Aquatic Geochemistry

, 17:749 | Cite as

Coastal Ocean Last Glacial Maximum to 2100 CO2-Carbonic Acid-Carbonate System: A Modeling Approach

  • Abraham Lerman
  • Michael GuidryEmail author
  • Andreas J. Andersson
  • Fred T. Mackenzie
Original Paper


Using coupled terrestrial and coastal zone models, we investigated the impacts of deglaciation and anthropogenic inputs on the CO2–H2O–CaCO3 system in global coastal ocean waters from the Last Glacial Maximum (LGM: 18,000 year BP) to the year 2100. With rising sea level and atmospheric CO2, the carbonate system of coastal ocean water changed significantly. We find that 6 × 1012 metric tons of carbon were emitted from the coastal ocean, growing due to the sea level rise, from the LGM to late preindustrial time (1700 AD) because of net heterotrophy and calcification processes. This carbon came to reside in the atmosphere and in the growing vegetation on land and in uptake of atmospheric CO2 through the weathering of rocks on land. It appears that carbonate accumulation, mainly, but not exclusively, in coral reefs from the LGM to late preindustrial time could account for about 24 ppmv of the 100 ppmv rise in atmospheric CO2, lending some support to the “coral reef hypothesis”. In addition, the global coastal ocean is now, or soon will be, a sink of atmospheric CO2. The temperature rise of 4–5°C since the LGM led to increased weathering rates of inorganic and organic materials on land and enhanced riverine fluxes of total C, N, and P to the coastal ocean of 68%, 108%, and 97%, respectively, from the LGM to late preindustrial time. During the Anthropocene, these trends have been exacerbated owing to rising atmospheric CO2, due to fossil fuel combustion and land-use practices, other human activities, and rising global temperatures. River fluxes of total reactive C, N, and P are projected to increase from late preindustrial time to the year 2100 by 150%, 380%, and 257%, respectively, modifying significantly the behavior of these element cycles in the coastal ocean, particularly in proximal environments. Despite the fact that the global shoal water carbonate mass has grown extensively since the LGM, the pHT (pH values on the total proton scale) of global coastal waters has decreased from ~8.35 to ~8.18 and the carbonate ion concentration declined by ~19% from the LGM to late preindustrial time. The latter represents a rate of decline of about 0.028 μmol CO3 2− per decade. In comparison, the decrease in coastal water pHT from the year 1900 to 2000 was about 8.18–8.08 and is projected to decrease further from about 8.08 to 7.85 between 2000 and 2100, according to the IS92a business-as-usual scenario of CO2 emissions. Over these 200 years, the carbonate ion concentration will fall by ~120 μmol kg−1 or 6 μmol kg−1 per decade. This decadal rate of decline of the carbonate ion concentration in the Anthropocene is 214 times the average rate of decline for the entire Holocene. Hence, when viewed against the millennial to several millennial timescale of geologic change in the coastal ocean marine carbon system, one can easily appreciate why ocean acidification is the “other CO2 problem”.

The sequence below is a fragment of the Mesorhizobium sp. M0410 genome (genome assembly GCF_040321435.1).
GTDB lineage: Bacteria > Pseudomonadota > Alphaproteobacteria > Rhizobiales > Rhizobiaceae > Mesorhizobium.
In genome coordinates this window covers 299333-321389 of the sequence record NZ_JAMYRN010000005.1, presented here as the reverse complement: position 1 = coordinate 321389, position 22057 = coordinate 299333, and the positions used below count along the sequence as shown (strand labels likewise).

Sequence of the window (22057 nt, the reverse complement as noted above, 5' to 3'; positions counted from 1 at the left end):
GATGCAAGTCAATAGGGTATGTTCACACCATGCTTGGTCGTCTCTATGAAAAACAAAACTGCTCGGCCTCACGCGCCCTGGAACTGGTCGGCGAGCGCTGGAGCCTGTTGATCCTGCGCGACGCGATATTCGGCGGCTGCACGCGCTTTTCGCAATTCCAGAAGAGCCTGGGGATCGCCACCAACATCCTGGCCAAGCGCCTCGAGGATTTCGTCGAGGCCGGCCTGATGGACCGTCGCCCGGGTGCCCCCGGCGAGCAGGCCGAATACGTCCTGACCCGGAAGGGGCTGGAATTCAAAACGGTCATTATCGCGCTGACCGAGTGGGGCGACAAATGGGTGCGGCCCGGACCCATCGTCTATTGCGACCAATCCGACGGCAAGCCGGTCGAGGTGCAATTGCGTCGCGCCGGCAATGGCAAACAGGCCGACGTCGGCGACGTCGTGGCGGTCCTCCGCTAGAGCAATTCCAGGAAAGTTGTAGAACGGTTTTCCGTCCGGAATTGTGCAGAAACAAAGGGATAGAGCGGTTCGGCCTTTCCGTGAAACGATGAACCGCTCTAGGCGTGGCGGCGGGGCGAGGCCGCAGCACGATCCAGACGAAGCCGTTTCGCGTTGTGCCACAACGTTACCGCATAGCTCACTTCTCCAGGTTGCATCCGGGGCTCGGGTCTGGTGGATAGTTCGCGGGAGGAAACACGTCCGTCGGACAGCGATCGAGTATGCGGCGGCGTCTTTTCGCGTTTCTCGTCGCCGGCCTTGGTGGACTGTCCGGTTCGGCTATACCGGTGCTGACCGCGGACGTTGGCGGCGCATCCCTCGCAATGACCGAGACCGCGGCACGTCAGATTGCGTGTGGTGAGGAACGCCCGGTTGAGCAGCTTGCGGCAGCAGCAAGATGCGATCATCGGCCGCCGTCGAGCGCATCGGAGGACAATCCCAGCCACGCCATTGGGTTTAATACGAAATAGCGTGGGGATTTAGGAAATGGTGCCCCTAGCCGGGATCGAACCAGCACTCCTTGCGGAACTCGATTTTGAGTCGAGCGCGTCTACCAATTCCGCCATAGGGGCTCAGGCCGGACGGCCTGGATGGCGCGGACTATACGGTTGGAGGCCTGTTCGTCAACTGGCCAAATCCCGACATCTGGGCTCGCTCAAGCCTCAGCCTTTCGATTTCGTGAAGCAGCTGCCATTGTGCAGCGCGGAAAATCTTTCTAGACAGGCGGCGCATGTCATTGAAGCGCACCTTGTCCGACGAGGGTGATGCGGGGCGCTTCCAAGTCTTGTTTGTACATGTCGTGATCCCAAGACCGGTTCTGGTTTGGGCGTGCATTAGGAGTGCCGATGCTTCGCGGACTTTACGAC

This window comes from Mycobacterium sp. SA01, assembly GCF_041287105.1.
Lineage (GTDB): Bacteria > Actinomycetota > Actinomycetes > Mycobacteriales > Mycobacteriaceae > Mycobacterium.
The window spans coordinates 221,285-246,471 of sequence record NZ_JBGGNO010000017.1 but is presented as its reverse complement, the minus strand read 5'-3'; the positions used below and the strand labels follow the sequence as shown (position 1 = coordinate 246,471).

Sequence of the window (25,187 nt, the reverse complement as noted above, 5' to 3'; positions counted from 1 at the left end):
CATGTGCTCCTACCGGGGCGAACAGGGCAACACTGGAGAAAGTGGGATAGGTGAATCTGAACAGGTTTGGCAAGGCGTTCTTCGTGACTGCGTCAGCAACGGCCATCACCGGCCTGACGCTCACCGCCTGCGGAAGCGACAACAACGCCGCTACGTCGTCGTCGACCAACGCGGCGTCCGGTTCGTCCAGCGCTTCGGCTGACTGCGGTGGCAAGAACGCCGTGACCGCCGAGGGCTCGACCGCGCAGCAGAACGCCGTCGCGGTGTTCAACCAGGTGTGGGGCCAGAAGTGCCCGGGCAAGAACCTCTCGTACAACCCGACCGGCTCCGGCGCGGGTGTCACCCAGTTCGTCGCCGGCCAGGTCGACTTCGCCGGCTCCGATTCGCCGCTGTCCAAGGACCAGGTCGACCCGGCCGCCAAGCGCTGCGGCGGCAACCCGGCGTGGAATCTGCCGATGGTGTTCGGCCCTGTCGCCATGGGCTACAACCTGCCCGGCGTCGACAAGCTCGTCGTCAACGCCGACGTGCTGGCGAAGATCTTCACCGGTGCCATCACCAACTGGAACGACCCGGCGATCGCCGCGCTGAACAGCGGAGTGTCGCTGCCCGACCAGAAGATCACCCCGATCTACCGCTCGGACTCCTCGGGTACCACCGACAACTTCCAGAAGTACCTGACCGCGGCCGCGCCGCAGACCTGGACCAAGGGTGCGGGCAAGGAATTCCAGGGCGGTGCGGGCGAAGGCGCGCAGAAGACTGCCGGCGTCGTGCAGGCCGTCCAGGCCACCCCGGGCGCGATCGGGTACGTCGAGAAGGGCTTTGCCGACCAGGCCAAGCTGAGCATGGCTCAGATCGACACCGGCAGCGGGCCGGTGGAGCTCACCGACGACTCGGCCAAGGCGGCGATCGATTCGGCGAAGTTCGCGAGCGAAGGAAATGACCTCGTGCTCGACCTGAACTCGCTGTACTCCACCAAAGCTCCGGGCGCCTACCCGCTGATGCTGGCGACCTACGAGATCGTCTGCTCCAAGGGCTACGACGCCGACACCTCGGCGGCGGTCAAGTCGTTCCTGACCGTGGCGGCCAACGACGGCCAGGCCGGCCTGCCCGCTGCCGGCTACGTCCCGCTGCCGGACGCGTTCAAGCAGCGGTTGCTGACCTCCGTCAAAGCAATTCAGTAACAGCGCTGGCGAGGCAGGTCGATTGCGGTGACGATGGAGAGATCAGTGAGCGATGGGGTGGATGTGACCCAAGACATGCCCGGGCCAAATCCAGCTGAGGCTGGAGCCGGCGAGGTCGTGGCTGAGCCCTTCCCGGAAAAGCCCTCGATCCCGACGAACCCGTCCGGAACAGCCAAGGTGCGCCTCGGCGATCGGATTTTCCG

Glacial Interglacial Last Glacial Maximum Carbon dioxide Coastal ocean acidification Coral reef hypothesis 



This research was supported by NSF grants OCE-0749401 and OCE-0749404, and Arthur L. Howland of the Department of Earth and Planetary Sciences, Northwestern University. We are grateful to Alfonso Mucci, Guy Munhoven, and two anonymous reviewers for their insightful and helpful comments and bibliographic references. Any errors or omissions are ours.


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Copyright information

© Springer Science+Business Media B.V. 2011

Authors and Affiliations

  • Abraham Lerman
    • 1
  • Michael Guidry
    • 2
    Email author
  • Andreas J. Andersson
    • 3
  • Fred T. Mackenzie
    • 2
  1. 1.Department of Earth and Planetary SciencesNorthwestern UniversityEvanstonUSA
  2. 2.Department of OceanographyUniversity of Hawaii at ManoaHonoluluUSA
  3. 3.Scripps Institution of OceanographyUniversity of California at San DiegoSan DiegoUSA

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